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Natalie Diaz’s Postcolonial Love Poem has been awarded the Pulitzer Prize for poetry, and Percival Everett's Telephone has been named a finalist for the Pulitzer Prize for fiction.

Walking on Cowrie Shells

Stories
Nana Nkweti
In her powerful, genre-bending debut story collection, Nana Nkweti’s virtuosity is on full display as she mixes deft realism with clever inversions of genre. In the Caine Prize finalist story “It Takes a Village, Some Say,” she skewers racial prejudice and the practice of international adoption, delivering a sly tale about a teenage girl who leverages her adoptive parents to fast-track her fortunes. In “The Devil Is a Liar” a pregnant pastor’s wife struggles with the collision of Western Christianity and her mother’s traditional Cameroonian belief system as she worries about her unborn child.

In other stories, Nkweti vaults past realism, upending genre expectations in a satirical romp about a jaded PR professional trying to spin a zombie outbreak in West Africa, and in a mermaid tale about a Mami Wata who forgoes her power by remaining faithful to a fisherman she loves. In between these two ends of the spectrum there’s everything from an aspiring graphic novelist at a comic con, to a murder investigation driven by statistics, to a story organized by the changing hairstyles of the main character.

Pulling from mystery, horror, realism, myth, and graphic novels, Nkweti showcases the complexity and vibrance of characters whose lives span Cameroonian and American cultures. A dazzling, inventive debut, Walking on Cowrie Shells announces the arrival of a superlative new voice.

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$16.00
ISBN
978-1-64445-054-3
Format
Paperback
Publication Date
Subject
Pages
200
Trim Size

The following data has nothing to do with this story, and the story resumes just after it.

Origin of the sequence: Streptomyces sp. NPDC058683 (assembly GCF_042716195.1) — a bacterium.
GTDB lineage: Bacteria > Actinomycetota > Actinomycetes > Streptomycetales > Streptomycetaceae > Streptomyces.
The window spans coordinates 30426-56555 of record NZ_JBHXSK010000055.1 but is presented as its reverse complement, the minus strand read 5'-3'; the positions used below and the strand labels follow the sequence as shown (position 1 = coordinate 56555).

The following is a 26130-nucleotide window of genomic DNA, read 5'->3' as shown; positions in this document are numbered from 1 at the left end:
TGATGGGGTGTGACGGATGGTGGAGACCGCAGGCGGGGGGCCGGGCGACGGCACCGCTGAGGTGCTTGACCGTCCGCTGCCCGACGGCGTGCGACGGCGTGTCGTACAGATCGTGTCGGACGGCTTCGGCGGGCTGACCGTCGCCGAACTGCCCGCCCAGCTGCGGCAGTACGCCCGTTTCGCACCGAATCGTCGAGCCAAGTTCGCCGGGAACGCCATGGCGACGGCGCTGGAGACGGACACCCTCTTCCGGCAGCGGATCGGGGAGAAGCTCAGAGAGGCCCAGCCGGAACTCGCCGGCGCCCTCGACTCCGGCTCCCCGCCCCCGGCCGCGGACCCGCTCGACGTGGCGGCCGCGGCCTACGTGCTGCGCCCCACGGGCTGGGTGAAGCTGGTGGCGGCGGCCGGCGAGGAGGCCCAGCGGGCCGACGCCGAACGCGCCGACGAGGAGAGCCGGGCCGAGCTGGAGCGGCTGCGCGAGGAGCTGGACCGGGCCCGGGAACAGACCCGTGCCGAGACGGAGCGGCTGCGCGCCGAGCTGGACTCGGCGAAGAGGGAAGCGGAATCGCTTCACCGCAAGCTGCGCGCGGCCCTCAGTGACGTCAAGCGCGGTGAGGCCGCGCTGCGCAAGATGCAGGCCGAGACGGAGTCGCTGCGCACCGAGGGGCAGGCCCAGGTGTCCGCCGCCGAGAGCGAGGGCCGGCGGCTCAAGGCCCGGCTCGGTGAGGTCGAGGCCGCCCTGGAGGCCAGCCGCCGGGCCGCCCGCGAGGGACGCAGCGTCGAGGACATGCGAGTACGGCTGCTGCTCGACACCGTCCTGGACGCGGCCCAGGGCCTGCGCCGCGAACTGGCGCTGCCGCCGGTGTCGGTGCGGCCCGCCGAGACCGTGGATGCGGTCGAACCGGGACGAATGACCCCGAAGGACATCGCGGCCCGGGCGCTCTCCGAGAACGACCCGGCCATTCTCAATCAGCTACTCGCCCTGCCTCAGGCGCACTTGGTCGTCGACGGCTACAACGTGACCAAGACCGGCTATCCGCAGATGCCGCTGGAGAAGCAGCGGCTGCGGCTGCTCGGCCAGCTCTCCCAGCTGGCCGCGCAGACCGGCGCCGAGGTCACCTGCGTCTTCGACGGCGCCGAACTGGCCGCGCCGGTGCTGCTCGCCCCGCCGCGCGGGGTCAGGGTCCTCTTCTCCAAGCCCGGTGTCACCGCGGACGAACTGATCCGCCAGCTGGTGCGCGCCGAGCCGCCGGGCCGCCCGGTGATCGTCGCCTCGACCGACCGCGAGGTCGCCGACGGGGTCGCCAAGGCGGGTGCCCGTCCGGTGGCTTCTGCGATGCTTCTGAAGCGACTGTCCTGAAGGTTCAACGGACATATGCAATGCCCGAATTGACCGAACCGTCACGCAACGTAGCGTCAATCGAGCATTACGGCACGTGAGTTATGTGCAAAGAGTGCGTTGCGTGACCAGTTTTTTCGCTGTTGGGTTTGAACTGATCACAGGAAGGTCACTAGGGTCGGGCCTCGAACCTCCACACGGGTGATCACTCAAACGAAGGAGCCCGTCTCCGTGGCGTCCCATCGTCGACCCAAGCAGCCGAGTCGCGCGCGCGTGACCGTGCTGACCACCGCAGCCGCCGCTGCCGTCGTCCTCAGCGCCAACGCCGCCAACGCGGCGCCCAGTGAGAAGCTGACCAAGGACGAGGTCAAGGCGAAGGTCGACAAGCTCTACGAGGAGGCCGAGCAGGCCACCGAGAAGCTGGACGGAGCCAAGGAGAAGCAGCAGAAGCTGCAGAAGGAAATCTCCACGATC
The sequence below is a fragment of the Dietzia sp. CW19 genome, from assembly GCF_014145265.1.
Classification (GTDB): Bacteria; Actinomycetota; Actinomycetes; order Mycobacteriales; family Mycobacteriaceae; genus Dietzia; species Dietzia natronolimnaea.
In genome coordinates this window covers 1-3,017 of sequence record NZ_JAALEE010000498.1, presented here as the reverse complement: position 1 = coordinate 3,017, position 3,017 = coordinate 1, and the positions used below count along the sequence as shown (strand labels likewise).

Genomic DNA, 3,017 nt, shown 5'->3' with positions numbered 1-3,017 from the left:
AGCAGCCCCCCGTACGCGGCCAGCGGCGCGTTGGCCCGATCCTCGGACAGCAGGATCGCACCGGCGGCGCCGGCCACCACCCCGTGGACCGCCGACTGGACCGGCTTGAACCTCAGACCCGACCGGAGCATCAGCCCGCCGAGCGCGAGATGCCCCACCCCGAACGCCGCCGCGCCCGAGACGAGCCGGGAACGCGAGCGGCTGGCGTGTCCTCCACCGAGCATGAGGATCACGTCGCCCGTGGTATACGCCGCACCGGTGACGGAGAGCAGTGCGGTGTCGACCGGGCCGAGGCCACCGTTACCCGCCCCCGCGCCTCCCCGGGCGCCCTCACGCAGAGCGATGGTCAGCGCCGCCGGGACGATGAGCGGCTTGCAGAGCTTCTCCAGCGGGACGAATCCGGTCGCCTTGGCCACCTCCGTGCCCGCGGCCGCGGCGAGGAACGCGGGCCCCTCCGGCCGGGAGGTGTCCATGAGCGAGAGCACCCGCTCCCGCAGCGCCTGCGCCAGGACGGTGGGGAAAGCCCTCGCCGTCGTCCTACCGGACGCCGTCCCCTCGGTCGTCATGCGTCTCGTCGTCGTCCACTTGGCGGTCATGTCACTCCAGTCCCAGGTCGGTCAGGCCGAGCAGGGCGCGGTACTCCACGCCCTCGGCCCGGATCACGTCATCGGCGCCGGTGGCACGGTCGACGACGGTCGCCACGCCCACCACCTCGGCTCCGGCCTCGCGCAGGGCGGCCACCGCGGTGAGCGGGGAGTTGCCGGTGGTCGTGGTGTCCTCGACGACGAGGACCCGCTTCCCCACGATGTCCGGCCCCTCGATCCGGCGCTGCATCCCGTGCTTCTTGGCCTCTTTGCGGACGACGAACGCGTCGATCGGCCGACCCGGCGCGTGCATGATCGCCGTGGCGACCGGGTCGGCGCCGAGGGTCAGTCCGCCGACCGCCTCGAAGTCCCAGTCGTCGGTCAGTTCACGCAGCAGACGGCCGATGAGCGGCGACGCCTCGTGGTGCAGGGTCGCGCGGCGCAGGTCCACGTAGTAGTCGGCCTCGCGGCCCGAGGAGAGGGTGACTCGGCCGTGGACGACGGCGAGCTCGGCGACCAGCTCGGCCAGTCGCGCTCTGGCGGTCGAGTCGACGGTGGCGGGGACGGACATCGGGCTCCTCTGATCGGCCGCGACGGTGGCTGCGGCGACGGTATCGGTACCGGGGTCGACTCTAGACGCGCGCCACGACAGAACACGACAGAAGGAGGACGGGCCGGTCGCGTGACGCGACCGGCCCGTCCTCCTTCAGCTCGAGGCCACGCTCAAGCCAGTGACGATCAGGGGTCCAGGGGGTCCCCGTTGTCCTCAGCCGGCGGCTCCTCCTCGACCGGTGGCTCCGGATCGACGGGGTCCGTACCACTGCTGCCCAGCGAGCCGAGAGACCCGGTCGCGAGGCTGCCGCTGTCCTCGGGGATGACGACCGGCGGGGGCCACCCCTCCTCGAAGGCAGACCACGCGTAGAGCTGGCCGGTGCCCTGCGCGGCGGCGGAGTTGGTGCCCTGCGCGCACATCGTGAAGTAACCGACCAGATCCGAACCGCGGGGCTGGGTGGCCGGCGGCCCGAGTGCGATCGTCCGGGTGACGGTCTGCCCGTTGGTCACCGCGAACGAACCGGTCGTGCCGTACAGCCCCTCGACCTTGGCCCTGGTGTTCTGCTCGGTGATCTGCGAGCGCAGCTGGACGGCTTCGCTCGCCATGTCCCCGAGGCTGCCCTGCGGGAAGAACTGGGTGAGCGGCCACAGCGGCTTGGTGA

5.5 x 8.25
A virtuosic debut collection that roves across genres and styles, by a finalist for the Caine Prize

About the Author

Nana  Nkweti
Credit: Shea Sadulski / Out of Focus Photo Studio
Nana Nkweti is a Caine Prize finalist and alumna of the Iowa Writers’ Workshop. Her work has garnered fellowships from MacDowell, Kimbilio, Ucross, and the Wurlitzer Foundation, among others. She is a professor of English at the University of Alabama.
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Upcoming Events

VIRTUAL: Nana Nkweti (WALKING ON COWRIE SHELLS) in conversation with Yaa Gyasi, presented by Book Soup

Date:
PT
Location:
Book Soup in W Hollywood, CAview map
Nana Nweti in conversation with Yaa Gyasi on Walking on Cowrie Shells. This event will be virtual via Crowdcast. Register here.

Nana Nkweti appearing virtually at Vermont Studio Center

Date:
EST
Location:
Vermont Studio Center in Johnson, VTview map
Nana Nkweti appearing virtually at the Vermont Studio Center. Register here: https://vermontstudiocenter.org/calendar/2021/6/24/writers-on-the-rise-nana-nkweti

VIRTUAL: Nana Nkweti in conversation with Andrew Sean Greer on WALKING ON COWRIE SHELLS, presented by Politics & Prose

Date:
ET
Location:
Politics & Prose in Washington, DCview map
Nana Nkweti in conversation with Andrew Sean Greer. This event will be virtual. Register here.

VIRTUAL: Nana Nkweti + Naomi Jackson on WALKING ON COWRIE SHELLS, presented by Elliott Bay Book Company

Date:
PT
Location:
Elliott Bay Book Co in Seattle, WAview map

6 PM Pacific / 8 PM Central / 9 PM Eastern. With Naomi Jackson. Check back here for more information.

Praise

  • “A linguistic pole vaulter, [Nana] Nkweti bends language like a master. . . . Walking On Cowrie Shells is a terrific read, each story different and varied from the one before. Nkweti has proven herself a bright new star.”—NPR.org
  • “It takes some verve to go from zombies and mermaids to Comic-Con to the suburbs of New Jersey and Cameroon and back again in a single collection, and Nkweti does it in her very first, which is vibrant and polyphonic. . . . [Her prose is] acrobatic and delightful.”—Lit Hub
  • “What unites all these stories is the strength of Nkweti’s writing; it crackles with energy and verve.”—BuzzFeed
  • “Beautiful and immersive. . . . Whether Nkweti is writing about water goddesses, zombies, or aspiring graphic novelists, she reveals and celebrates the rich inner lives of those who do not fit neatly into social and cultural categories. . . . Nkweti’s sentences soar, enthralling the reader through their every twist and turn, and often ending with a wry punch. . . . This is a groundbreaking and vital work.”Publishers Weekly, starred review
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